Egypt to pay $1.76B to Israel over electricity

International Chamber of Commerce rules in Israel's favor after IEC sues Egypt for failure to deliver natural gas in 2011, 2012.

Tova Dvorin,

Gas pipeline explosion (illustrative)
Gas pipeline explosion (illustrative)
Flash 90

Two Egyptian gas companies will pay a sum of $1.76 billion dollars to the Israeli Electric Company (IEC), the International Chamber of Commerce ruled Sunday, for damages incurred as a result of failures to transfer gas from Egypt to Israel. 

In 2011, Egyptian gas companies EGPC and EGAS stopped providing gas to Israel due to a series of pipeline bombings in the Sinai peninsula.

The explosions - the work of terror groups - caused the IEC to turn to more expensive fuels to make up for the loss, and increased the price of electricity to the general public by 30% to make up for costs.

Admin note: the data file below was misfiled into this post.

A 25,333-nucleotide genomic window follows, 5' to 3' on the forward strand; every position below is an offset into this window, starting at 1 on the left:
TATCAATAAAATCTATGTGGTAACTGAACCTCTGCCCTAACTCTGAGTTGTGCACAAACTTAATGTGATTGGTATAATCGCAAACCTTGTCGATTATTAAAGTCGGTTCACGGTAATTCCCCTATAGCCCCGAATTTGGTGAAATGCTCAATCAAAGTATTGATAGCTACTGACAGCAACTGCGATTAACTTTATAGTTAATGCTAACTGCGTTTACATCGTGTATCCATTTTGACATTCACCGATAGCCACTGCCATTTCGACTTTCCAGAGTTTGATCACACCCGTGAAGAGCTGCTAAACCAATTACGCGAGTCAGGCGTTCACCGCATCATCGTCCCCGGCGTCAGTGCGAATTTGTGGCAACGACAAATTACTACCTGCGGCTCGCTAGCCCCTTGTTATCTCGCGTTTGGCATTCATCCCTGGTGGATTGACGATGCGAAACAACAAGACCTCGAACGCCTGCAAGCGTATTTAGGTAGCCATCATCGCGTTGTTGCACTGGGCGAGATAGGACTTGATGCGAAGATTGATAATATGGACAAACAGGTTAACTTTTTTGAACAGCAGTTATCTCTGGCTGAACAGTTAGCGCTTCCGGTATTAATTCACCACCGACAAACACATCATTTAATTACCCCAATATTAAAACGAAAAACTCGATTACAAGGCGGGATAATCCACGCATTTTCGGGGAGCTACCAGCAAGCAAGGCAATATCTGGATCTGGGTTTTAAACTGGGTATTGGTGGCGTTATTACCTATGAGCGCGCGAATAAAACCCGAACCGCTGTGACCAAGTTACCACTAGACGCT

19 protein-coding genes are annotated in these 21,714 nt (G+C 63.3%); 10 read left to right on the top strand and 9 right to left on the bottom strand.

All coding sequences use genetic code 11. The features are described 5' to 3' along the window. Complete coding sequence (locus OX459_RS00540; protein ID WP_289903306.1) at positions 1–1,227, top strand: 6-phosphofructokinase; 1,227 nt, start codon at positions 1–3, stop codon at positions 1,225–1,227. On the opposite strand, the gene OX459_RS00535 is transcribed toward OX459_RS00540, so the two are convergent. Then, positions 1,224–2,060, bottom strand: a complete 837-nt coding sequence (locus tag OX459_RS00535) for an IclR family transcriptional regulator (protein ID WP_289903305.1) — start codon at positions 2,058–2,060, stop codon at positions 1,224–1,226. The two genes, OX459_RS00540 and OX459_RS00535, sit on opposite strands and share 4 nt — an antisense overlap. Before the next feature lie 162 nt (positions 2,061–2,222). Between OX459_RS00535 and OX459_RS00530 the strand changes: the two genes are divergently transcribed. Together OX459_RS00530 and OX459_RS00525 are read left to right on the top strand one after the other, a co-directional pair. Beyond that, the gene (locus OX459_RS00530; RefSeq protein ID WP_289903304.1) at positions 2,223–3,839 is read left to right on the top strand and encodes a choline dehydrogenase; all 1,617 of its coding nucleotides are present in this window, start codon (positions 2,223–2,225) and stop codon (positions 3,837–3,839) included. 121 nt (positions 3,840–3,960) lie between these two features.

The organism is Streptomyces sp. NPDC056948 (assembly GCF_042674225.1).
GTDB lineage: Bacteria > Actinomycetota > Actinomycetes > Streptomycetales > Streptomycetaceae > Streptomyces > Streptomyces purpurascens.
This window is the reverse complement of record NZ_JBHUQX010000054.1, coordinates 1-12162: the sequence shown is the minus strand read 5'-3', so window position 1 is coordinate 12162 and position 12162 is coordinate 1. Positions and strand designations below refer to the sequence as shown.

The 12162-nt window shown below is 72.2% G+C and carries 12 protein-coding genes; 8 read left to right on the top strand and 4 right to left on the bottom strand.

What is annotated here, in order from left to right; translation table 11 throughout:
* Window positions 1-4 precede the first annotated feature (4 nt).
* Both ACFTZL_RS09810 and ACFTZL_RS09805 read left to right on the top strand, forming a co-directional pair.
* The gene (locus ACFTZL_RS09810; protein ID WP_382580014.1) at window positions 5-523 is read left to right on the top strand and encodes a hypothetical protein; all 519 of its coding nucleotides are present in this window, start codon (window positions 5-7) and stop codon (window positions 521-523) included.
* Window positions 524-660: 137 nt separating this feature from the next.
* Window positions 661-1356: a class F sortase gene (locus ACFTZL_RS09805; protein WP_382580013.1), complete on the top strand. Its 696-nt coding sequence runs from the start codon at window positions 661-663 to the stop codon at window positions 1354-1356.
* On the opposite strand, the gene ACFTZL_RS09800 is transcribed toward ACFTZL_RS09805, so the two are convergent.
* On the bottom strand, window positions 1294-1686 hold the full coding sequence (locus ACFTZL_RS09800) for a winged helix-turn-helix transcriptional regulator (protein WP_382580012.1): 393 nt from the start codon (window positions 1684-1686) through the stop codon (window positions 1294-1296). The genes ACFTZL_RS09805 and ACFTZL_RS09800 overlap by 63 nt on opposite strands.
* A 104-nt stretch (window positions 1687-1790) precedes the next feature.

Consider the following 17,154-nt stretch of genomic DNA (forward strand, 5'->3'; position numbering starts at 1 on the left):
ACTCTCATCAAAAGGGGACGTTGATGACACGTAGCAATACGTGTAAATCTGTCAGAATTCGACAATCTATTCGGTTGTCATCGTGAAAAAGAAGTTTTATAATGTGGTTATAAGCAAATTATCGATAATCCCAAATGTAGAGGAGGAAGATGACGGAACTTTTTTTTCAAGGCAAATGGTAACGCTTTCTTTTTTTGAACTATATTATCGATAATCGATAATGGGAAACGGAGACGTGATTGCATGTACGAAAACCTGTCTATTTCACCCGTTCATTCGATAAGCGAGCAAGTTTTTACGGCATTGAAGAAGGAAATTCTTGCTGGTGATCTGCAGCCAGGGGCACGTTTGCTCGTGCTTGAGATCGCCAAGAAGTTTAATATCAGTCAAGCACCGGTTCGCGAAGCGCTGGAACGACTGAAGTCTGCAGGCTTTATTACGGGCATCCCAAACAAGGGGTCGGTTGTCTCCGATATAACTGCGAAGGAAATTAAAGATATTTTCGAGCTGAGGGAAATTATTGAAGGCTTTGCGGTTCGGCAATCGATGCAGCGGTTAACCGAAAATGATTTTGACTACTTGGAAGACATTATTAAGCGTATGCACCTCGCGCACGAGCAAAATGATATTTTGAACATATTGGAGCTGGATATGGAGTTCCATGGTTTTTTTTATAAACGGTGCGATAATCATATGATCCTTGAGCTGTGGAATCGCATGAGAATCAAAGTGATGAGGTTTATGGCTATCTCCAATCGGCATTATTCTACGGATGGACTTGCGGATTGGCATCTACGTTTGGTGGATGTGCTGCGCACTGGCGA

In 2012, following severe losses, the IEC Board filed a lawsuit against both companies with international arbitration, claiming the stopped pipeline violated a 2009 agreement; the Egyptian companies claimed that the contract had not been breached, as the pipeline had been damaged by a third party. 

On Sunday, after four years of arbitration, the International Chamber of Commerce ruled in Israel's favor, with Egypt to pay the IEC the original $1.76 billion cost plus interest to be calculated upon a system agreed between all parties. 

This marks a rare victory for the IEC, which is already suffering more recent losses from the massive debt Hamas and the Palestinian Authority (PA) have owed Israel over the past two years - debt which has only partially been settled and has, at times, led the IEC to cut off electricity to Palestinian Arabs.